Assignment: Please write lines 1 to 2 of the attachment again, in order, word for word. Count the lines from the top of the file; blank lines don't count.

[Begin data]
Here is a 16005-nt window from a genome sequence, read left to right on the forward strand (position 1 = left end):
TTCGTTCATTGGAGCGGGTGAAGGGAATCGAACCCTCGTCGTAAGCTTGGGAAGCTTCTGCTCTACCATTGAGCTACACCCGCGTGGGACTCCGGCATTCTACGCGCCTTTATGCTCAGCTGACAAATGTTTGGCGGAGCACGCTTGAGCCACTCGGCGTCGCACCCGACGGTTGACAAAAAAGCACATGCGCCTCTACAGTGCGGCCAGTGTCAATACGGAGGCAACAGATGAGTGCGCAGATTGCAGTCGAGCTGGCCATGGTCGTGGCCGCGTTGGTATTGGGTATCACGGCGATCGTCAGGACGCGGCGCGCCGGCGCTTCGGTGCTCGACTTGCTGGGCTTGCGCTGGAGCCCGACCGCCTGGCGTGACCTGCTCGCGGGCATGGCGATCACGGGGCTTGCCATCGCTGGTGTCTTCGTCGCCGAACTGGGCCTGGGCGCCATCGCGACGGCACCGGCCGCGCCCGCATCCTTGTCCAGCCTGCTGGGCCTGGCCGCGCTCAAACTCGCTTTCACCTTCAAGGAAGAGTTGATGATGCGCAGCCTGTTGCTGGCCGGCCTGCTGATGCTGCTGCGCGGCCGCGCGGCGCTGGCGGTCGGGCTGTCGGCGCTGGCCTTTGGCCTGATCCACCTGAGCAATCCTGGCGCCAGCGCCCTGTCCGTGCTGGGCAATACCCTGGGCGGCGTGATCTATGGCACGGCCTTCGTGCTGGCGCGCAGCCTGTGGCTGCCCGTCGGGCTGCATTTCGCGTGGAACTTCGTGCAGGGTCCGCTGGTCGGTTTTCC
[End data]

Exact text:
Here is a 16005-nt window from a genome sequence, read left to right on the forward strand (position 1 = left end):
TTCGTTCATTGGAGCGGGTGAAGGGAATCGAACCCTCGTCGTAAGCTTGGGAAGCTTCTGCTCTACCATTGAGCTACACCCGCGTGGGACTCCGGCATTCTACGCGCCTTTATGCTCAGCTGACAAATGTTTGGCGGAGCACGCTTGAGCCACTCGGCGTCGCACCCGACGGTTGACAAAAAAGCACATGCGCCTCTACAGTGCGGCCAGTGTCAATACGGAGGCAACAGATGAGTGCGCAGATTGCAGTCGAGCTGGCCATGGTCGTGGCCGCGTTGGTATTGGGTATCACGGCGATCGTCAGGACGCGGCGCGCCGGCGCTTCGGTGCTCGACTTGCTGGGCTTGCGCTGGAGCCCGACCGCCTGGCGTGACCTGCTCGCGGGCATGGCGATCACGGGGCTTGCCATCGCTGGTGTCTTCGTCGCCGAACTGGGCCTGGGCGCCATCGCGACGGCACCGGCCGCGCCCGCATCCTTGTCCAGCCTGCTGGGCCTGGCCGCGCTCAAACTCGCTTTCACCTTCAAGGAAGAGTTGATGATGCGCAGCCTGTTGCTGGCCGGCCTGCTGATGCTGCTGCGCGGCCGCGCGGCGCTGGCGGTCGGGCTGTCGGCGCTGGCCTTTGGCCTGATCCACCTGAGCAATCCTGGCGCCAGCGCCCTGTCCGTGCTGGGCAATACCCTGGGCGGCGTGATCTATGGCACGGCCTTCGTGCTGGCGCGCAGCCTGTGGCTGCCCGTCGGGCTGCATTTCGCGTGGAACTTCGTGCAGGGTCCGCTGGTCGGTTTTCC